Five years ago, a baby dolphin became entangled in crab nets, her tail so badly damaged that it needed to be amputated to save her life. Rescued and rehabilitated by marine life experts at the Clearwater Marine Aquarium in Florida, she adapted to a new way of swimming, one that compromised her spine and her health until a prosthetic tail was custom-developed for her. Winter is now the star of her own inspirational story in the movie "Dolphin Tale," which opens in theaters Sept. 23.

"She's wonderful, such a sweet animal, with so much personality," says director Charles Martin Smith, who spent time observing and getting acquainted with Winter before production began. "You hear about their intelligence but it was hard for me to understand it until I got in the water and swam with her and got to know her. She seems to understand everything that's going on around her. But she doesn't like anything over her head, like the sheets you'd put up to cut the light, and because she's so sensitive to noise, she really jumped if someone in the crew dropped something," Smith remembers. "But she's really social. She loves people. In fact, when we were shooting scenes she wasn't in, she'd come to the edge of the pool and start making noise and bopping up and down."

Nevertheless, as the cetacean equivalent of a 10-year-old, Winter sometimes just wasn't in the mood. "We decided early on that we were going to work around her schedule. If she didn't feel like it we'd shoot something else. You have to be flexible and flexibility is not always easy with a crew of 150 people. But her well-being was our priority. We worked very carefully with the people that look after her. They'd know when she wasn't feeling like it or when she could go for another hour." An animatronic dolphin subbed for Winter in scenes that depict her beached and tangled in ropes and violently rejecting prototype tails, notes Smith, who hadn't ever heard of Winter when he was approached to direct the film by the producers at Alcon Entertainment.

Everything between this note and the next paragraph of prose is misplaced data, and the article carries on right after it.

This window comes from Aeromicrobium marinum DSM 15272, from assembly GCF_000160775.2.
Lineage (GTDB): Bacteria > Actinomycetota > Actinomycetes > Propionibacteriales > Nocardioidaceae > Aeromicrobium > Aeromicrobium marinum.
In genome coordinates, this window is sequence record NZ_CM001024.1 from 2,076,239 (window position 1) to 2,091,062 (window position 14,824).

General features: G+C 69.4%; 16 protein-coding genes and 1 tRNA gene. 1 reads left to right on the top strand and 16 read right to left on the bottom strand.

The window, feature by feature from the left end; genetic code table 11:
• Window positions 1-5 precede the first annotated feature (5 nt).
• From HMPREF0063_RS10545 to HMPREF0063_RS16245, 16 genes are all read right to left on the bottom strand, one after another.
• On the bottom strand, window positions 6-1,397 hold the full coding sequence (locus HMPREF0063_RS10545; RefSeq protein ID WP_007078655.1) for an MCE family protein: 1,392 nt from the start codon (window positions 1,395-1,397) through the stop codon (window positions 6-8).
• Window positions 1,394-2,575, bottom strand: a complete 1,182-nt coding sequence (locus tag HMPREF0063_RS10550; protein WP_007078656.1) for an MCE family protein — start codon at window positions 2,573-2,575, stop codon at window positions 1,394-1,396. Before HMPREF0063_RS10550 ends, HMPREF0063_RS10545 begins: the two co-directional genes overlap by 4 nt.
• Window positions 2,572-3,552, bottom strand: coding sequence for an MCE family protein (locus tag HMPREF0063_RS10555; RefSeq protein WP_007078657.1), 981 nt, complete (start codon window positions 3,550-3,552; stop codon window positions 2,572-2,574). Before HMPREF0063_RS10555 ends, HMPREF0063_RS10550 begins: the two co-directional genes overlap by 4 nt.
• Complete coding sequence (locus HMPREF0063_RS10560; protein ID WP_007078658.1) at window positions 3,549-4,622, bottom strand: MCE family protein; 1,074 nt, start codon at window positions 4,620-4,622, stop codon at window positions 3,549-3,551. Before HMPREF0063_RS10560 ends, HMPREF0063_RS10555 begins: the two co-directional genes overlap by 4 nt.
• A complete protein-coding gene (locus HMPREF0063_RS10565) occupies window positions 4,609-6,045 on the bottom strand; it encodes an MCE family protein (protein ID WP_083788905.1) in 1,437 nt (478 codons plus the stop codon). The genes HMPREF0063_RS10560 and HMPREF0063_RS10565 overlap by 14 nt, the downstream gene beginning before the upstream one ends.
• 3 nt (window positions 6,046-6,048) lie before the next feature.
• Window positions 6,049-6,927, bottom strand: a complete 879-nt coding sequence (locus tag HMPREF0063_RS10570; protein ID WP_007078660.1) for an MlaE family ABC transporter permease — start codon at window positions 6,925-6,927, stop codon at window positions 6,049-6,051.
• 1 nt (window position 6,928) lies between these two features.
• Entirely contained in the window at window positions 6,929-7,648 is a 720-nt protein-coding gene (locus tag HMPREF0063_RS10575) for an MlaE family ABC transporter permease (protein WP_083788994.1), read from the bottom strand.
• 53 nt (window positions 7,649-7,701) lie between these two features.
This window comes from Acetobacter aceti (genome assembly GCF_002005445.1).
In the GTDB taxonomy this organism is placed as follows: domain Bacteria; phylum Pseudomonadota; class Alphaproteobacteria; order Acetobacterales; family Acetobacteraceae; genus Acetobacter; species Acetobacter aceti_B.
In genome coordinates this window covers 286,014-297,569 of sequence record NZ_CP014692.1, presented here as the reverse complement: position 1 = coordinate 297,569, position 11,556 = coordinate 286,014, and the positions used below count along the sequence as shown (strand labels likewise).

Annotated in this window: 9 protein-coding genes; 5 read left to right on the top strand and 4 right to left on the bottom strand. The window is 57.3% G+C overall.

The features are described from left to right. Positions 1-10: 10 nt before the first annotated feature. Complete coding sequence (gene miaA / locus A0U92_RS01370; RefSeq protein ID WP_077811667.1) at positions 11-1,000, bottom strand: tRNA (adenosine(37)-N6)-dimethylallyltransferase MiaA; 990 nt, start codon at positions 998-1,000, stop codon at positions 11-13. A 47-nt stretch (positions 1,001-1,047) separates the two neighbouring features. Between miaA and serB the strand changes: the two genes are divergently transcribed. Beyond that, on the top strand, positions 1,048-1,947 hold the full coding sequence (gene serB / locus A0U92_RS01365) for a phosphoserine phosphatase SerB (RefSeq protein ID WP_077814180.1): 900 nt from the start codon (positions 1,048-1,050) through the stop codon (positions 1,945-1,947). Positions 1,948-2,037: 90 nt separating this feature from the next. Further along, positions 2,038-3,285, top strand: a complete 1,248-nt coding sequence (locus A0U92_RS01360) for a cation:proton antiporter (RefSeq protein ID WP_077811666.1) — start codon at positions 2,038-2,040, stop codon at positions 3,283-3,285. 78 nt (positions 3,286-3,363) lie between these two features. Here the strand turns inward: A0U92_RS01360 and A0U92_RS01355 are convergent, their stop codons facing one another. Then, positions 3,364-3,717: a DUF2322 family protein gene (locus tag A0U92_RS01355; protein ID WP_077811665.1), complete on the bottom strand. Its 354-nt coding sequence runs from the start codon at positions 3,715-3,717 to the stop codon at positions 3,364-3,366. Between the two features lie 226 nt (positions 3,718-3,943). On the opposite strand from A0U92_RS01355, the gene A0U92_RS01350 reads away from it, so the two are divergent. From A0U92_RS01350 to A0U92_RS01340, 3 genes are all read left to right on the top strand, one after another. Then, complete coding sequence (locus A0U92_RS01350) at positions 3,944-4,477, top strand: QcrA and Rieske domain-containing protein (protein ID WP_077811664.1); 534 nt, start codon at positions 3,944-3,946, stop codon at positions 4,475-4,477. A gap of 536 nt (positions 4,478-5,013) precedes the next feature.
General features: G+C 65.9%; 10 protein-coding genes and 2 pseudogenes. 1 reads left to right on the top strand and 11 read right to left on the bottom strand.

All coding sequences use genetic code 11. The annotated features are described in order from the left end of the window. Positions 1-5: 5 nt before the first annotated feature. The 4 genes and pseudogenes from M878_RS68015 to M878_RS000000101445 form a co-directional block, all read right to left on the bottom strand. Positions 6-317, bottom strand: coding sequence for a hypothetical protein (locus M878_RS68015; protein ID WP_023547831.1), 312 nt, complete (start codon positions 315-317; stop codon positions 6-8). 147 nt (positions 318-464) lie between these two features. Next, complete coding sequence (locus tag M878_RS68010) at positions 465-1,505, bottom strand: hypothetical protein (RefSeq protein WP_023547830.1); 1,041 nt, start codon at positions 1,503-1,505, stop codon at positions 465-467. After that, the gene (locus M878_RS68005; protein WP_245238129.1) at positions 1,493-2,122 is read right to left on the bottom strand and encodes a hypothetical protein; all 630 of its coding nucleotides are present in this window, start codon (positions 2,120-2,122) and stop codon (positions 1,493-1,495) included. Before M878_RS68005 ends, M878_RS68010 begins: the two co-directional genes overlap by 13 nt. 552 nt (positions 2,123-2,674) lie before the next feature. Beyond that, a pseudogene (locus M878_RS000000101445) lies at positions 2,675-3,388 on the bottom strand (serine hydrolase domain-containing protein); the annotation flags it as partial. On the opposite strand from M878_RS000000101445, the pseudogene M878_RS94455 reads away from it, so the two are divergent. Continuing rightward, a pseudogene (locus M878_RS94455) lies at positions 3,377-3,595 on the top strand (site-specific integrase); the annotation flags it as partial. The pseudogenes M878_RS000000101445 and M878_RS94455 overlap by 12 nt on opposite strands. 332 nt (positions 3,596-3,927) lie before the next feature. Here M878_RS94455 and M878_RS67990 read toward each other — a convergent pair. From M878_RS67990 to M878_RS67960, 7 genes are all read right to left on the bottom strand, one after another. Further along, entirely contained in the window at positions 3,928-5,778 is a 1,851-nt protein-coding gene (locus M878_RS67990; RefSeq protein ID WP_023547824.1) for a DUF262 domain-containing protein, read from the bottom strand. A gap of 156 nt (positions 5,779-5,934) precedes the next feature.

They'd nearly abandoned the project following several unsuccessful passes at the script, but Smith took it on and rewrote a lot of it, adding "more of a magical tone," new dialogue, and many plot elements including the pre-teen characters, hurricane and little girl in a wheelchair — inspired by children he'd seen become inspired by Winter. For dramatic conflict, he added the element of the aquarium's financial woes and the wealthy developer angling to build a hotel on the property. "The main challenge was to tell the story honestly, keep it light, have some humor in it and not let it get too serious or too sentimental," says Smith.

He also added the very territorial pelican Rufus, played by two birds named Lucy and Ricky, "not quite as smart as Winter, but I had a really good time with them," says the director, who shot the movie on location in Clearwater at the CMA, making some permanent improvements in the process including two outdoor dolphin pools. Green practices were in place on set, everything from refillable water canteens to energy-conserving vehicles. "Because there was quite an environmental message in the movie, we were careful about that," says Smith, who lives in eco-friendly Vancouver when he's not making films.

He hopes that audiences appreciate the movie's message beyond its entertainment value. "I really want them to think about our place in this planet and what we're doing to the oceans and what our obligation is to conserving the ocean and looking after these animals," Smith says. "Maybe a whole nation full of kids will see this movie and get interested in ocean conservation."

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